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Game #1851
Hall of Belated Fame Inductee  Fourth Protocol, The    View all Top Dogs in this genre
Adventure   Multi-genre adventure

Rating: 8.43 (41 votes)

Fourth Protocol, The box cover

Fourth Protocol, The screenshot
A fascinating political thriller based on best-selling Frederic Forsyth novel of the same name, The Fourth Protocol is a good game that is bogged down by cumbersome interface and a very slow pace that makes it very boring in the mid-game. The plot is Forsyth at his best: in the Soviet Union, a secret faction of first-water minds have hatched "AURORA," a plot to rule the country that even the KGB is unaware of. Master spy Kim Philby and a high ranking Soviet official are at the helm of the cabal, and British agent Jim Preston is the only person who can stop them. But can he stop them in time?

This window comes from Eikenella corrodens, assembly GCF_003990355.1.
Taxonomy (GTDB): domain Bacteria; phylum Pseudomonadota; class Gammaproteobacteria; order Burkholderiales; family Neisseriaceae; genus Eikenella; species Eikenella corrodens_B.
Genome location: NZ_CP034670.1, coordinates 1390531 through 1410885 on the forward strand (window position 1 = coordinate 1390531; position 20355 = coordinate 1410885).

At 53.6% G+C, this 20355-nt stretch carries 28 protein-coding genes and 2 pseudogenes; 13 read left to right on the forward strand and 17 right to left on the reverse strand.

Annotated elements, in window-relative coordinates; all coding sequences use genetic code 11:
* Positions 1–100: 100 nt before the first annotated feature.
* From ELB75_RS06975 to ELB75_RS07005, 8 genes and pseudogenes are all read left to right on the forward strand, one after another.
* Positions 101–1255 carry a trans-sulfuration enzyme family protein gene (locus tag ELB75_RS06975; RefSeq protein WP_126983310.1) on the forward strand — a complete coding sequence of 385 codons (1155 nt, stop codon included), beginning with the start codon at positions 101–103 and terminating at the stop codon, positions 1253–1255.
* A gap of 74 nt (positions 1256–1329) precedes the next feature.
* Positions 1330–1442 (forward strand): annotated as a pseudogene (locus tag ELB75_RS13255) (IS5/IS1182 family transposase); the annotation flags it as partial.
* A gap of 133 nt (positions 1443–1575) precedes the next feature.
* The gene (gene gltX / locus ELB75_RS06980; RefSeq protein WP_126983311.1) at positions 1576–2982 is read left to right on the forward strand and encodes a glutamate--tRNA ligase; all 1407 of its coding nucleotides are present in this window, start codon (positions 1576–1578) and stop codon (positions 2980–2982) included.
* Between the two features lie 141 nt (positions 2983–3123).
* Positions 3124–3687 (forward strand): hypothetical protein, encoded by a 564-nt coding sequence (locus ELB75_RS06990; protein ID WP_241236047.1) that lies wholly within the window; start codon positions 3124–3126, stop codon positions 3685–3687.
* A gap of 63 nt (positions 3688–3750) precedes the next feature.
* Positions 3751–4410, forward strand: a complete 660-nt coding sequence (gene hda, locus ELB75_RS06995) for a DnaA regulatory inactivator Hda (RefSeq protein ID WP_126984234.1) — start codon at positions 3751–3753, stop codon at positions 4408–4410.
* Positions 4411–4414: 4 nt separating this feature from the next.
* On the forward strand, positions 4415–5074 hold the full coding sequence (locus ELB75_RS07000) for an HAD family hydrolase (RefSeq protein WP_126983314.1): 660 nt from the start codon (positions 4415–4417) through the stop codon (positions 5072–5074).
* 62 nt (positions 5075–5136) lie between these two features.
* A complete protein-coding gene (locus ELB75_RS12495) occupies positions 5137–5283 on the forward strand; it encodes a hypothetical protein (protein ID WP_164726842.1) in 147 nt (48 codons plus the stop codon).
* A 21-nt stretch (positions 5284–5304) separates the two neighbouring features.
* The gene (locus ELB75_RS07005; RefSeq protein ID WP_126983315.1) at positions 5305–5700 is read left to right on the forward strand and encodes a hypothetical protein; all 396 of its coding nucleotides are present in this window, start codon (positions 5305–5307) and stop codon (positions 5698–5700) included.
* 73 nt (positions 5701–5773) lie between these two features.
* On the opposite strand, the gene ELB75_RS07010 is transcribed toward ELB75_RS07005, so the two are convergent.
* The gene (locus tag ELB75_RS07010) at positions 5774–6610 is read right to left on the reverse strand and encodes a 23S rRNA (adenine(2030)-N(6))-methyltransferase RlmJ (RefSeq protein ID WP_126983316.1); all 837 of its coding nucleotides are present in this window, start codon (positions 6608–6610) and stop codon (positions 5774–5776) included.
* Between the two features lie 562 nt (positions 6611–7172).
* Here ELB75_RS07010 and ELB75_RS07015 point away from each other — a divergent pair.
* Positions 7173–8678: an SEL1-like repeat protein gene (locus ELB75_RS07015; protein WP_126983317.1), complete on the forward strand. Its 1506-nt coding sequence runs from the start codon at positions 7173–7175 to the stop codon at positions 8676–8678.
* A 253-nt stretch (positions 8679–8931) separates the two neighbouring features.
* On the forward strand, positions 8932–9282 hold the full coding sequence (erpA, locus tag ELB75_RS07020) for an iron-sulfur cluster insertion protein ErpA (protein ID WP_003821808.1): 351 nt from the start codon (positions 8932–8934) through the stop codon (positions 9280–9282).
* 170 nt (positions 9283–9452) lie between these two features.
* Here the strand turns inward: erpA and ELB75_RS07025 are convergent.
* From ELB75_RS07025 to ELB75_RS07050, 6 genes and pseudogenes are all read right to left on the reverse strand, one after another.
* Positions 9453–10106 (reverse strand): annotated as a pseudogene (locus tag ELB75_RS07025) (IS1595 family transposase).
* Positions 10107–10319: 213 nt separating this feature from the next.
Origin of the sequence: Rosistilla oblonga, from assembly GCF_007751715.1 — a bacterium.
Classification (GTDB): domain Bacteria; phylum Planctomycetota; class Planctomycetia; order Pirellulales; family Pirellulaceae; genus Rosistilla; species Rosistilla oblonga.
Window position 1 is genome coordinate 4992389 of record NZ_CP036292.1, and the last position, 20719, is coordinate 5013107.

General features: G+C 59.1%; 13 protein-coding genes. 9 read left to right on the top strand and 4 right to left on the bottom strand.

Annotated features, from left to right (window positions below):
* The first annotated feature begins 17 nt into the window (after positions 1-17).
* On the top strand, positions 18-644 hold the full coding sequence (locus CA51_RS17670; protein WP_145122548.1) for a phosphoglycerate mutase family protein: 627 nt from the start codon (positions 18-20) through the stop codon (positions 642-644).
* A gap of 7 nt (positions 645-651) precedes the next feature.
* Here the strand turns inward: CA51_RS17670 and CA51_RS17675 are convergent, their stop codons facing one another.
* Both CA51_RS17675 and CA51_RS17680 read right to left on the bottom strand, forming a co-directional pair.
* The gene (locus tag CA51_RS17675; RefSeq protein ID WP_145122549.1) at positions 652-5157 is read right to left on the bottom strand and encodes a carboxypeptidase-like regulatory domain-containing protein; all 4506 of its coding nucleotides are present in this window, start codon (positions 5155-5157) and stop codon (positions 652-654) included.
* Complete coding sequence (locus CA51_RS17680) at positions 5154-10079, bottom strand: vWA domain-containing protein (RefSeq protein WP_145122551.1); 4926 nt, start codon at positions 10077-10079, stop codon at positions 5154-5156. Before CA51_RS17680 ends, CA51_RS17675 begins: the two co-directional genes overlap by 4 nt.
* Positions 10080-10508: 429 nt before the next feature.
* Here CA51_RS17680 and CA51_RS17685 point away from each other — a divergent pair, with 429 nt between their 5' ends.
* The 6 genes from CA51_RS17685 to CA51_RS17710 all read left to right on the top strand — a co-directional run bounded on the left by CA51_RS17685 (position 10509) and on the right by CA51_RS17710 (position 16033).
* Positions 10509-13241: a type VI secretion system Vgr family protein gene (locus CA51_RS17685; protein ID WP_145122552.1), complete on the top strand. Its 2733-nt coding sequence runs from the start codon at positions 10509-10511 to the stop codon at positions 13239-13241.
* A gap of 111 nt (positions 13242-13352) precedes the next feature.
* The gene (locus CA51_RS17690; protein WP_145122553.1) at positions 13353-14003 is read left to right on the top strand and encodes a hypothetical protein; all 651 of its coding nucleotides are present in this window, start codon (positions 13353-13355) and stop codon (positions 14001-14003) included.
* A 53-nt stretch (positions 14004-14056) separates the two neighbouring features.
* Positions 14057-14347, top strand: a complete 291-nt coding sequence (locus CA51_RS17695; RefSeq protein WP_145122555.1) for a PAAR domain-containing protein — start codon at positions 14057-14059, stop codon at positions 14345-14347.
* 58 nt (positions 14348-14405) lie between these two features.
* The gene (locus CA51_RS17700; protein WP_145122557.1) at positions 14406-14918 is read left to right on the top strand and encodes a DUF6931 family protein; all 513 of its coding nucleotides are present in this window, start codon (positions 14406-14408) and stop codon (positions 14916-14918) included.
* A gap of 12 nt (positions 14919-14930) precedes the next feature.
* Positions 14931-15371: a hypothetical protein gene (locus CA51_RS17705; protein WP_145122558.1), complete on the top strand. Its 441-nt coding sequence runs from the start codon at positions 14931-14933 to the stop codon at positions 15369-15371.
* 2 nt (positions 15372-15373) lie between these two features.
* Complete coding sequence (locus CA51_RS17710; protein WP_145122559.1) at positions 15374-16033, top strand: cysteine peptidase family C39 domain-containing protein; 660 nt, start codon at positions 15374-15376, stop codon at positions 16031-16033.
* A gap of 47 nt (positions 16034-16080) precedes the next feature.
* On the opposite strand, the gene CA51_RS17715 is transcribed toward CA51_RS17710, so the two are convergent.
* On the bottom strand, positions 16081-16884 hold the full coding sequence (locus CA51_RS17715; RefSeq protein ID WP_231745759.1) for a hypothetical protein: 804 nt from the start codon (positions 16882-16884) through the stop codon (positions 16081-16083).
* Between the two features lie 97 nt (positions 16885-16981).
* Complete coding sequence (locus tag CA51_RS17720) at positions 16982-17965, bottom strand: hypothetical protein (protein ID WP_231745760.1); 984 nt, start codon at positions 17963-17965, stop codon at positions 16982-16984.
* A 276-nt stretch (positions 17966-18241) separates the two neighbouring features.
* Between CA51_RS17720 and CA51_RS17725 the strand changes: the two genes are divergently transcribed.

You, of course, play the novel's hero Jim Preston, and your job is to uncover AURORA and expose the masterminds. The game plays like the spy thriller it's based upon, requiring you to read a lot, interrogate suspects and informants, and correlate facts and clues together to form the big picture. You can order wiretaps, monitor suspects, and engage in other sorts of spy activities. The problem is that the game screens are quite static -- most of the time you'll be staring at your desktop and various monitors, or some dense information in various TOP SECRET folders. The utter lack of animated cutscenes makes the game quite dull to look at; although a lot of interesting plot twists and developments occur during the game, they are communicated via text-only descriptions, which are not as well-written as, say, Infocom's Border Zone. Still, with very challenging gameplay and an intriguing plot, The Fourth Protocol is well worth a try for fans of this niche genre. Thumbs up!

Reviewed by: Underdogs
Designer: Unknown
Developer: Ariolasoft
Publisher: Ariolasoft
Year: 1985
Software Copyright: Ariolasoft
Theme: Organized Forces, Political, Licensed
None that we know of
System Requirements: DOS
Where to get it:
Related Links: Roger Ebert's review of the 1987 film version
If you like this game, try: President is Missing, The, Yes Prime Minister, Floor 13

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